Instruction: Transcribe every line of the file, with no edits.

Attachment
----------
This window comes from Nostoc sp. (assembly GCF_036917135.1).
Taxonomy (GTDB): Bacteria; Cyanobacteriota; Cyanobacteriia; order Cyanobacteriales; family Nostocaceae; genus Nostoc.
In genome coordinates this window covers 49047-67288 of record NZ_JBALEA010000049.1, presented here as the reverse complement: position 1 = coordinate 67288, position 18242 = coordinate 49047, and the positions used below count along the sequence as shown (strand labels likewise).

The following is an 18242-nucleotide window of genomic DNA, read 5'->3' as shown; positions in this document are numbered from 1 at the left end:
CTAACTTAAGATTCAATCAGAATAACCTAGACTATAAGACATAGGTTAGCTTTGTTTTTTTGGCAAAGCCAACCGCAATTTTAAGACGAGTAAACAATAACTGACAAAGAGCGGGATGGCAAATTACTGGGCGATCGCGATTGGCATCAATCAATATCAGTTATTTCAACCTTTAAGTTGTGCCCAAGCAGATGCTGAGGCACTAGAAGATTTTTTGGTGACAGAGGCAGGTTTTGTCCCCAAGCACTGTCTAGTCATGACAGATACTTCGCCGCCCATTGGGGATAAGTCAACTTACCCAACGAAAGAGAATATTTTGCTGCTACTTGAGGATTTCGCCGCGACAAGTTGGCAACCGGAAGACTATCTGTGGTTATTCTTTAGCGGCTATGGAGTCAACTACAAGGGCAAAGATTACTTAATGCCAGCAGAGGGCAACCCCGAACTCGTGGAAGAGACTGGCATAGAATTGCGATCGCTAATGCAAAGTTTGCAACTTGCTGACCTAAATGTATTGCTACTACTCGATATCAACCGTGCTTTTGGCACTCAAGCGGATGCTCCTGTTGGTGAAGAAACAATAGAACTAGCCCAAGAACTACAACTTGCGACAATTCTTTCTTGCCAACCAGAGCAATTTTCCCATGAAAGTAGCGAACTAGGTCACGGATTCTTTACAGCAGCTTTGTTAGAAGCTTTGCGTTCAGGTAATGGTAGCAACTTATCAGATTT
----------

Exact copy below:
This window comes from Nostoc sp. (assembly GCF_036917135.1).
Taxonomy (GTDB): Bacteria; Cyanobacteriota; Cyanobacteriia; order Cyanobacteriales; family Nostocaceae; genus Nostoc.
In genome coordinates this window covers 49047-67288 of record NZ_JBALEA010000049.1, presented here as the reverse complement: position 1 = coordinate 67288, position 18242 = coordinate 49047, and the positions used below count along the sequence as shown (strand labels likewise).

The following is an 18242-nucleotide window of genomic DNA, read 5'->3' as shown; positions in this document are numbered from 1 at the left end:
CTAACTTAAGATTCAATCAGAATAACCTAGACTATAAGACATAGGTTAGCTTTGTTTTTTTGGCAAAGCCAACCGCAATTTTAAGACGAGTAAACAATAACTGACAAAGAGCGGGATGGCAAATTACTGGGCGATCGCGATTGGCATCAATCAATATCAGTTATTTCAACCTTTAAGTTGTGCCCAAGCAGATGCTGAGGCACTAGAAGATTTTTTGGTGACAGAGGCAGGTTTTGTCCCCAAGCACTGTCTAGTCATGACAGATACTTCGCCGCCCATTGGGGATAAGTCAACTTACCCAACGAAAGAGAATATTTTGCTGCTACTTGAGGATTTCGCCGCGACAAGTTGGCAACCGGAAGACTATCTGTGGTTATTCTTTAGCGGCTATGGAGTCAACTACAAGGGCAAAGATTACTTAATGCCAGCAGAGGGCAACCCCGAACTCGTGGAAGAGACTGGCATAGAATTGCGATCGCTAATGCAAAGTTTGCAACTTGCTGACCTAAATGTATTGCTACTACTCGATATCAACCGTGCTTTTGGCACTCAAGCGGATGCTCCTGTTGGTGAAGAAACAATAGAACTAGCCCAAGAACTACAACTTGCGACAATTCTTTCTTGCCAACCAGAGCAATTTTCCCATGAAAGTAGCGAACTAGGTCACGGATTCTTTACAGCAGCTTTGTTAGAAGCTTTGCGTTCAGGTAATGGTAGCAACTTATCAGATTT